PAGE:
‘Culture is reflected in everything’


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The quality-oriented culture working group is today publishing its work plan in connection with the audit change agenda. The goal is to tackle pain points in a targeted manner, for example by working with “building blocks” that together raise the culture in the sector to a higher level.

The steering group for public interest has put the theme of culture on the agenda for 2021-2023 with the aim of anchoring a quality-oriented culture in the auditor sector in the long term. This theme is being elaborated by the Quality-Oriented Culture Working Group, a collaboration between the NBA, the SRA, audit organizations and experts from outside the sector. The working group publishes today its work plan for the coming period.

Culture has always been an important and complex subject for the sector. When the sector published the report ‘In the public interest’ in 2014, culture was one of the main themes. Changes in the work culture should, among other things, ensure that the quality of controls increased. In the years that followed, the subject proved challenging, partly because it is difficult to make good definitions and carry out objective measurements. Despite these challenges, good progress was made, but the efforts of the Accountancy Monitoring Committee (MCA) and the Future Accountancy Sector Committee (CTA) have led the sector to “sharpen a keener sense of quality”, the NBA reports on its website.

Roland Ogink from the SRA is the sponsor of the working group Quality-oriented culture on behalf of the Steering Group for Public Interest and explains that the goal was initially to arrive at a definition of quality-oriented culture, but it gradually turned out that this was not necessarily the right way . “A definition turned out to be too restrictive. As a working group, we decided that it would be better to work with so-called building blocks. It prevents you from doing your very best to arrive at one cryptic sentence that you cannot handle in practice . To really deepen your knowledge, it is better to work with a number of elements that together contribute to the right culture.”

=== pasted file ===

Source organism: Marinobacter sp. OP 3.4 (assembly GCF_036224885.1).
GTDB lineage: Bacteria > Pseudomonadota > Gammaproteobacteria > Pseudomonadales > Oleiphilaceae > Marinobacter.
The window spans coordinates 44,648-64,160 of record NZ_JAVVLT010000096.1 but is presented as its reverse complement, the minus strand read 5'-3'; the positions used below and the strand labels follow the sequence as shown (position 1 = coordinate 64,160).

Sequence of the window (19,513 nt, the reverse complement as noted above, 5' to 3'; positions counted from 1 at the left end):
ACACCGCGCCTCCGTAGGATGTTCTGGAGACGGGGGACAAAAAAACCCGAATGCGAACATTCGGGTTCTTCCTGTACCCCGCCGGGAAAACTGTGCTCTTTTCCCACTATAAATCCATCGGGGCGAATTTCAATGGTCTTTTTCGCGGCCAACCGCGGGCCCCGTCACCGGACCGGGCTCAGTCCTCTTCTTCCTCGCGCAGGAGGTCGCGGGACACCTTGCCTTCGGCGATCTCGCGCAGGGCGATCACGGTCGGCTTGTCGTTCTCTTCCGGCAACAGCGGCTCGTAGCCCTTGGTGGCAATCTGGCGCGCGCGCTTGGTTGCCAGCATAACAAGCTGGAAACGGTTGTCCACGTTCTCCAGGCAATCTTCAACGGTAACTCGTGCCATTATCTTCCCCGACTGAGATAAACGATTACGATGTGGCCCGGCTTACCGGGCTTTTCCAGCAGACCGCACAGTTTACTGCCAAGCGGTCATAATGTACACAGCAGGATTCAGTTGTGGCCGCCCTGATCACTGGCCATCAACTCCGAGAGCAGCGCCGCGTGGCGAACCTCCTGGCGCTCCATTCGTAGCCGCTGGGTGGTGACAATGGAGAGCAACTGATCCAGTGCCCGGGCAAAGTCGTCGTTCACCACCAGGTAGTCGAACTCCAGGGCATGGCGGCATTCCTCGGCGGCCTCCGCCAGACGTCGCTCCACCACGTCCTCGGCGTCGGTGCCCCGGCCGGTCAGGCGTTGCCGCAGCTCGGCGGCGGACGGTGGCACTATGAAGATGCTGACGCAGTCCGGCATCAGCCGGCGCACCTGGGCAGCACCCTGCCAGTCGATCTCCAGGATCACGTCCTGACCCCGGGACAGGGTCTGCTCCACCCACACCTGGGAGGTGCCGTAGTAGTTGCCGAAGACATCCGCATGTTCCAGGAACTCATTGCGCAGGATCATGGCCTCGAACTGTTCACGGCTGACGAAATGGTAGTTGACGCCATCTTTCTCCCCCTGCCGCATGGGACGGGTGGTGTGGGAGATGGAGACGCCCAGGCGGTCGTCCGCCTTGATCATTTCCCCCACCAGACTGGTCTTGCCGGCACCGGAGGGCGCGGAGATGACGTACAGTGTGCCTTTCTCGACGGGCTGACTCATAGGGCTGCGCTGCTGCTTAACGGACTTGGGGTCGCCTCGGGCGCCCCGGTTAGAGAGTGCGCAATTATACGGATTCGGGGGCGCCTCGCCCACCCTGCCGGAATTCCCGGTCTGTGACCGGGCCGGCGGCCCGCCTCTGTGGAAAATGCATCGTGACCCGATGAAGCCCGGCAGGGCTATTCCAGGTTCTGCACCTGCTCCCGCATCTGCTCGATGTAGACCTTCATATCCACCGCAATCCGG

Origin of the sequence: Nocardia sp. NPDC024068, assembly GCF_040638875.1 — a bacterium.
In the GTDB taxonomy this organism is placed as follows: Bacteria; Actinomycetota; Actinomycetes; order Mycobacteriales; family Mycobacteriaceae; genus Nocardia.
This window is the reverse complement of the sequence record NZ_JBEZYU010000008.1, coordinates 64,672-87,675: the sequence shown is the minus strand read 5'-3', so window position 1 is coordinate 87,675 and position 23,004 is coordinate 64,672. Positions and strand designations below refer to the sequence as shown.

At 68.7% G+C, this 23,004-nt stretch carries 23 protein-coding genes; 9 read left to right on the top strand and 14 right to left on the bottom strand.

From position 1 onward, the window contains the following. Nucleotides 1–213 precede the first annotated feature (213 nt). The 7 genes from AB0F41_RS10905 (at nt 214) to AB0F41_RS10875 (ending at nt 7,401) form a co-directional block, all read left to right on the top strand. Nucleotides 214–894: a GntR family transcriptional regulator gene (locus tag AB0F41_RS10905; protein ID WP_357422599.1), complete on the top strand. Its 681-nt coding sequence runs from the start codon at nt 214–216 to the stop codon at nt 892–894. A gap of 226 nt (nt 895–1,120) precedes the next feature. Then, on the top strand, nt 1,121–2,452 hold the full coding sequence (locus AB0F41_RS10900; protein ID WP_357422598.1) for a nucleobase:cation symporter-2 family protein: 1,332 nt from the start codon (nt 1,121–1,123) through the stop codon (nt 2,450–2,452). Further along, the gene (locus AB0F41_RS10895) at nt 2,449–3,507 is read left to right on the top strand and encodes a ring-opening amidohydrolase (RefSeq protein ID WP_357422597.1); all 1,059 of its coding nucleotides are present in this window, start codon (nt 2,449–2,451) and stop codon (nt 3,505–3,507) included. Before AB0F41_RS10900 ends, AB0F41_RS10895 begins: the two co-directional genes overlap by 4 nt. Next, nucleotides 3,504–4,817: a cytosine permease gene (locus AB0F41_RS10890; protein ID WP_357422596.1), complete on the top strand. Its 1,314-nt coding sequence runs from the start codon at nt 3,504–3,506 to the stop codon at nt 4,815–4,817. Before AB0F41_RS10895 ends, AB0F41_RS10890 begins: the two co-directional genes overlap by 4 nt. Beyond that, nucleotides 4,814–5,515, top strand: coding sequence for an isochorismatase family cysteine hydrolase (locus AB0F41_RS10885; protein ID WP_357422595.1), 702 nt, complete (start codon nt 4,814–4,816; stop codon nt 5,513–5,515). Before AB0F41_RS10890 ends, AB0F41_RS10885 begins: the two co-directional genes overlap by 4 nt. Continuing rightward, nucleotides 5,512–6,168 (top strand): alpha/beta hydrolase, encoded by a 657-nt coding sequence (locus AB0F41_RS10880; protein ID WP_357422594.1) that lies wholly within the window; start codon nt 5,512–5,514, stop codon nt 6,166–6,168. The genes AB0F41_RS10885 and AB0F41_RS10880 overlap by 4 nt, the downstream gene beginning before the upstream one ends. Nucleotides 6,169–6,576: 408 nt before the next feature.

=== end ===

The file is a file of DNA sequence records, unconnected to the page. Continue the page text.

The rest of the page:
Building blocks

The working group has already identified three basic building blocks: Behavior and mindset, symbols and decisions, and structures and processes. Ogink: “These building blocks intervene at different levels; on the persons themselves, the greater whole of the organization and society, and the psychological processes that underlie everything. I think the latter is very important to understand the two other levels: this working group relies heavily on psychological insights from, among other things, outside the sector. That view from the outside is essential.”

Ogink hopes that there will be a lot of feedback from the sector. “The building blocks are dynamic. We see quality-oriented culture as an iterative process in which we make progress, among other things through feedback from practice. We have been working on this topic as an industry since 2014, and the spade is getting deeper. This That process the working group must anchor and accelerate more.”

More uniform image

This also removes the non-binding nature of the material questions. Ogink: “Until now, culture surveys have been prescribed with freedom in the way they are carried out. We still want to arrive at some form of commitment with questions that are included annually in the annual culture survey that each office must carry out. This will create comparability between offices, a There are currently many culture measurements, including from the oobs, AFM, Young Profs, SRA Kulturscanning, Outcomes of Work Press Inspectorate SZS, etc. There is no common picture. We want to change that. and protect it for the future; datasets from all offices that provide a more consistent picture of where we stand and what else we can do.”

Ogink also points out that the Quality-Oriented Culture Working Group is also fed by all other working groups. “Culture is actually reflected in everything. Suppose the root cause analysis shows that there are certain influences from the culture of the Continuity Working Group, then it can in turn affect our building blocks. We are also looking for a connection with the Faculty of Ethics, Culture & Behavior of the NBA, because we would like to move forward faster, especially through the connection.”

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